XYZ Workshop was formed in early 2013, by Australian Architects, Elena Low and Kae Woei Lim. This husband and wife team were intrigued by desktop manufacturing and spent their time out of their architectural work tinkering around with their kit assembled 3D printer from Ultimaker. Much like Architecture, they were drawn into the potential of 3d Printing as it fused aspects of Art, Sculpture and Technology.
Their vision is to make XYZ Workshop a creative hub for collaboration between different creative enterprises and a teaching platform for 3D printing technology to different interested groups, be it school kids, designers, engineers and innovators. XYZ Workshop will be working with designers to show case their unique designs, to push the boundaries of 3d printing.
Elena and Kae Woei have a 2 year old son, Cooper. ”We wanted to bring him up in an environment that encouraged creativity, exploration and making.” says Elena. “Although Cooper is still young and had just begun to walk, we are hoping that in the near future, He will be able to play with the 3D printer, giving him access to a level of “making” and inventing that we never had when were we younger.”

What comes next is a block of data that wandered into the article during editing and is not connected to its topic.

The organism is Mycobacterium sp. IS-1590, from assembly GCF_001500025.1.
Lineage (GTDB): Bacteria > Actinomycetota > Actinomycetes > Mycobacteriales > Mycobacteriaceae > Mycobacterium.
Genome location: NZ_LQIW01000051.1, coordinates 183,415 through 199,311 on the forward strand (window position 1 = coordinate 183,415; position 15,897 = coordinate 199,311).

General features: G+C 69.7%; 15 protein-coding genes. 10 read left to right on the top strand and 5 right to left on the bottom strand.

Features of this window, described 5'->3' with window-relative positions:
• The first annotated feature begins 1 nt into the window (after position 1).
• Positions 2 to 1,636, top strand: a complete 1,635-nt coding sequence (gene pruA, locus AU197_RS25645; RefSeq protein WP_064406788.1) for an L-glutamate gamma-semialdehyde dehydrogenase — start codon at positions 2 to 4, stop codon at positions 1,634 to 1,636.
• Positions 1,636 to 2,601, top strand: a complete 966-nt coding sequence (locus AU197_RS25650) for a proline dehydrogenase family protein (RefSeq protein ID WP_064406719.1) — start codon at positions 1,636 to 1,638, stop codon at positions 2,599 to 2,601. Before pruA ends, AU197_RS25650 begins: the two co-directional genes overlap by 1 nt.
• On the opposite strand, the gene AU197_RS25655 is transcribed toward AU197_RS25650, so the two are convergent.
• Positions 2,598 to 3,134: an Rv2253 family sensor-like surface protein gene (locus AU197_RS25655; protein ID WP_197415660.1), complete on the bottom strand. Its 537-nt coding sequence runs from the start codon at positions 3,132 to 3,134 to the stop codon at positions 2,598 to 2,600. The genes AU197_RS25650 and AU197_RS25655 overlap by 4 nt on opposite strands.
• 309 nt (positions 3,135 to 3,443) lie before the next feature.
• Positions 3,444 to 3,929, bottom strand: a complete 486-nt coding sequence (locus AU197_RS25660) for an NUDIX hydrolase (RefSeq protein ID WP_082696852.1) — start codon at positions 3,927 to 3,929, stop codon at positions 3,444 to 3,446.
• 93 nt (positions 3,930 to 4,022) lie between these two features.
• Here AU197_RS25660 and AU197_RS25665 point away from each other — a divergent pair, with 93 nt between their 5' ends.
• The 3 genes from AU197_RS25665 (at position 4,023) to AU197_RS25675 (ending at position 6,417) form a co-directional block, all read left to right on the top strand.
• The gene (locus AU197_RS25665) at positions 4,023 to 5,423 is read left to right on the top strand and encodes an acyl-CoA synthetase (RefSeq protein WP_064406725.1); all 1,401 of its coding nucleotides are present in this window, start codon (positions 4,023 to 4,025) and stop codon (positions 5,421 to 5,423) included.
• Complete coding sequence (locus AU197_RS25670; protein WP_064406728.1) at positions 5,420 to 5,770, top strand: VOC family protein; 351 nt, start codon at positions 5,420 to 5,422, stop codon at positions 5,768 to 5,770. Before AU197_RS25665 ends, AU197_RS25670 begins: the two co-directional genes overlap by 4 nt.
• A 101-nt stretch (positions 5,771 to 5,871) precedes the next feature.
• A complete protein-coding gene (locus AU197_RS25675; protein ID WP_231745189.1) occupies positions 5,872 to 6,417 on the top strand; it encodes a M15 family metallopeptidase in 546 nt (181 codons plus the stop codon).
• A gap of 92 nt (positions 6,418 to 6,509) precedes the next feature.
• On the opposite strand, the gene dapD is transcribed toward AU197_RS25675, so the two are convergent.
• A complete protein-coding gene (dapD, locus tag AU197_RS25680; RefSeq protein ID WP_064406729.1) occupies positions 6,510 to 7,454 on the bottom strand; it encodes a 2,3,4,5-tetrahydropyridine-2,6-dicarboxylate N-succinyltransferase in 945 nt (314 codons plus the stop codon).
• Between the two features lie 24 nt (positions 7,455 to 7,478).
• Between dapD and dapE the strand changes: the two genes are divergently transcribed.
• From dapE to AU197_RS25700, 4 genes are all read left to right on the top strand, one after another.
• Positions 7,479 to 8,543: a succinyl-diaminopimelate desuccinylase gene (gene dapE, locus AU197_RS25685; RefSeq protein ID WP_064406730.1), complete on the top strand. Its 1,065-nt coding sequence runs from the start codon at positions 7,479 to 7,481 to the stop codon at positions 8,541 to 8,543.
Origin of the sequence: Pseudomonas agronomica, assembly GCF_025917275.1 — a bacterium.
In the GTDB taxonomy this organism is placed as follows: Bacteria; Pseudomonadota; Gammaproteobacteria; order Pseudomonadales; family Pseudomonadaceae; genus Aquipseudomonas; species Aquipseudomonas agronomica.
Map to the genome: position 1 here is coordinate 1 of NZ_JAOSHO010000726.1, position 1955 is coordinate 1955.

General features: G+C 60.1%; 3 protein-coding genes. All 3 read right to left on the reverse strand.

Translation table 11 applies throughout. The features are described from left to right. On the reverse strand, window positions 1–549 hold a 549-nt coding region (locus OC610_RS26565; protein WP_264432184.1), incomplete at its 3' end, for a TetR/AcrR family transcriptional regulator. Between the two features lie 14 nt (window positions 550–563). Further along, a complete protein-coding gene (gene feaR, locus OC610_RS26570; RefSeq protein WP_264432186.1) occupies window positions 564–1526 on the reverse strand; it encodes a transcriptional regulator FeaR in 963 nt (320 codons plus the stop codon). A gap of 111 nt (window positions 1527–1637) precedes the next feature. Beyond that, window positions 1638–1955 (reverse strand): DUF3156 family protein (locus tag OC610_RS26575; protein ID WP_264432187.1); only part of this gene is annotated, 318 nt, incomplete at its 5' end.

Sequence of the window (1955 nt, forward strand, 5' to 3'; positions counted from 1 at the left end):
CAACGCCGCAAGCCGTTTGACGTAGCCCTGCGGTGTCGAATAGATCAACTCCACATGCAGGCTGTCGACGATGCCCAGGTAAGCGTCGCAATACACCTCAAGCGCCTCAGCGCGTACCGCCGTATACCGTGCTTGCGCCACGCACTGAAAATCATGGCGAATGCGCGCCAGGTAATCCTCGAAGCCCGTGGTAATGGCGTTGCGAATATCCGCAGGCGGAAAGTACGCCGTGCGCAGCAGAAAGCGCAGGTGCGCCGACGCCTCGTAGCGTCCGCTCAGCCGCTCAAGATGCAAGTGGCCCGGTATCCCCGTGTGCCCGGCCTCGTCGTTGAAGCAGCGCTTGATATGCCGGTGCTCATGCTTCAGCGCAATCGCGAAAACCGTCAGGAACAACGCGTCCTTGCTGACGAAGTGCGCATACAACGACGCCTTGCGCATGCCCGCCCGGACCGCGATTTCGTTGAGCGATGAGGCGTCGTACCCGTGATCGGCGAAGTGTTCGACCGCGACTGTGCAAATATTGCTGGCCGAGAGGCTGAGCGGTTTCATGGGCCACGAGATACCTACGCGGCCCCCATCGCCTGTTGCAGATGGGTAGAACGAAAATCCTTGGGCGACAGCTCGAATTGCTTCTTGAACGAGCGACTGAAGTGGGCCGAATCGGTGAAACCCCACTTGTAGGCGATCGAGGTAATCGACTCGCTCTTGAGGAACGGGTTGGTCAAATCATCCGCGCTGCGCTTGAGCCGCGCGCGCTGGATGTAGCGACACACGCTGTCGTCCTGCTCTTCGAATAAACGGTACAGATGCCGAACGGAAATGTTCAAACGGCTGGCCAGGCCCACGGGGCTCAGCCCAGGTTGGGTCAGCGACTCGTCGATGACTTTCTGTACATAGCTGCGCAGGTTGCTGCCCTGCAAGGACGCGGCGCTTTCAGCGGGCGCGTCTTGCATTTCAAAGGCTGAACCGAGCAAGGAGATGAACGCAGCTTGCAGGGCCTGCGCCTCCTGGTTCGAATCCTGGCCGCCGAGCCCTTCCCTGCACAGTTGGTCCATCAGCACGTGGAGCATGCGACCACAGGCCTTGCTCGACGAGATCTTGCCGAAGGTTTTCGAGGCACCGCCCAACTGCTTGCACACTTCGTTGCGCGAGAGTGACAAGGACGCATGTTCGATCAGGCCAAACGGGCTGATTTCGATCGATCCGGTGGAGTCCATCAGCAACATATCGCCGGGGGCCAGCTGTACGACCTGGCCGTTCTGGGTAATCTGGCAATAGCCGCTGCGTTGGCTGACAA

Elena and Kae Woei have bigger plans to promote this idea of encouraging invention by creating 3D prints via ‘make + learn’ classes for aspiring young kids in Australia. XYZ will be running a series of learn + make sessions in the near future but you can email your expression of interest now.
Kae Woei combines the use of his digital expertise, in the form of three dimensional computer form generation and physical model making skills, to arrive at original and buildable solutions unique to each project.
He is able to link emerging concepts and theories of the digital age with tactile fundamentals of design and construction, to help you create dynamic and exciting possiblities whilst maintaining a good design sensibility.
Elena's interest lie in architecture, jewellery making and textiles. Her interests lie in the exploration of 3D printing as a happy medium between the opportunities offered by progressive technology and the handmaking process. Unlocking the potential of 3D print objects as an expression of texture and tactility.
She is keen to be able to teach the everyday person how to translate their ideas on pen and paper to an actual built object.